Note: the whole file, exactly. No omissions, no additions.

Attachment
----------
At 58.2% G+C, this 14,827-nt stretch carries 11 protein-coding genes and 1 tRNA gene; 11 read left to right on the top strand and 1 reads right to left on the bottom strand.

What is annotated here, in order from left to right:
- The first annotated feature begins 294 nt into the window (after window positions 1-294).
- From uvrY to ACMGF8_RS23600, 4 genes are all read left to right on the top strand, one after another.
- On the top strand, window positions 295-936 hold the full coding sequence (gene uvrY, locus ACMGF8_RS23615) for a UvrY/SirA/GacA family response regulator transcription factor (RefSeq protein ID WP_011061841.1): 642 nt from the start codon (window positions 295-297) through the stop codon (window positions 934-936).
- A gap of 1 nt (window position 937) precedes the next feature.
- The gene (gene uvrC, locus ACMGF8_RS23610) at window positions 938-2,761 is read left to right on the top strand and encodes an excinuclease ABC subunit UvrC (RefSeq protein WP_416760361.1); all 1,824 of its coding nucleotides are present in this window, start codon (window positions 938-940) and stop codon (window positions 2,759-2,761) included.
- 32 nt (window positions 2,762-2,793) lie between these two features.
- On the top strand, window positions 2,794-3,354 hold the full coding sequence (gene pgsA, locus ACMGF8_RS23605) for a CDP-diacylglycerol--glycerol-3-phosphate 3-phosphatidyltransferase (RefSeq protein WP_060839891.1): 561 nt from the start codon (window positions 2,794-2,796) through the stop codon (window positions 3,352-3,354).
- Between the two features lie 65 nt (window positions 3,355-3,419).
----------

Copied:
At 58.2% G+C, this 14,827-nt stretch carries 11 protein-coding genes and 1 tRNA gene; 11 read left to right on the top strand and 1 reads right to left on the bottom strand.

What is annotated here, in order from left to right:
- The first annotated feature begins 294 nt into the window (after window positions 1-294).
- From uvrY to ACMGF8_RS23600, 4 genes are all read left to right on the top strand, one after another.
- On the top strand, window positions 295-936 hold the full coding sequence (gene uvrY, locus ACMGF8_RS23615) for a UvrY/SirA/GacA family response regulator transcription factor (RefSeq protein ID WP_011061841.1): 642 nt from the start codon (window positions 295-297) through the stop codon (window positions 934-936).
- A gap of 1 nt (window position 937) precedes the next feature.
- The gene (gene uvrC, locus ACMGF8_RS23610) at window positions 938-2,761 is read left to right on the top strand and encodes an excinuclease ABC subunit UvrC (RefSeq protein WP_416760361.1); all 1,824 of its coding nucleotides are present in this window, start codon (window positions 938-940) and stop codon (window positions 2,759-2,761) included.
- 32 nt (window positions 2,762-2,793) lie between these two features.
- On the top strand, window positions 2,794-3,354 hold the full coding sequence (gene pgsA, locus ACMGF8_RS23605) for a CDP-diacylglycerol--glycerol-3-phosphate 3-phosphatidyltransferase (RefSeq protein WP_060839891.1): 561 nt from the start codon (window positions 2,794-2,796) through the stop codon (window positions 3,352-3,354).
- Between the two features lie 65 nt (window positions 3,355-3,419).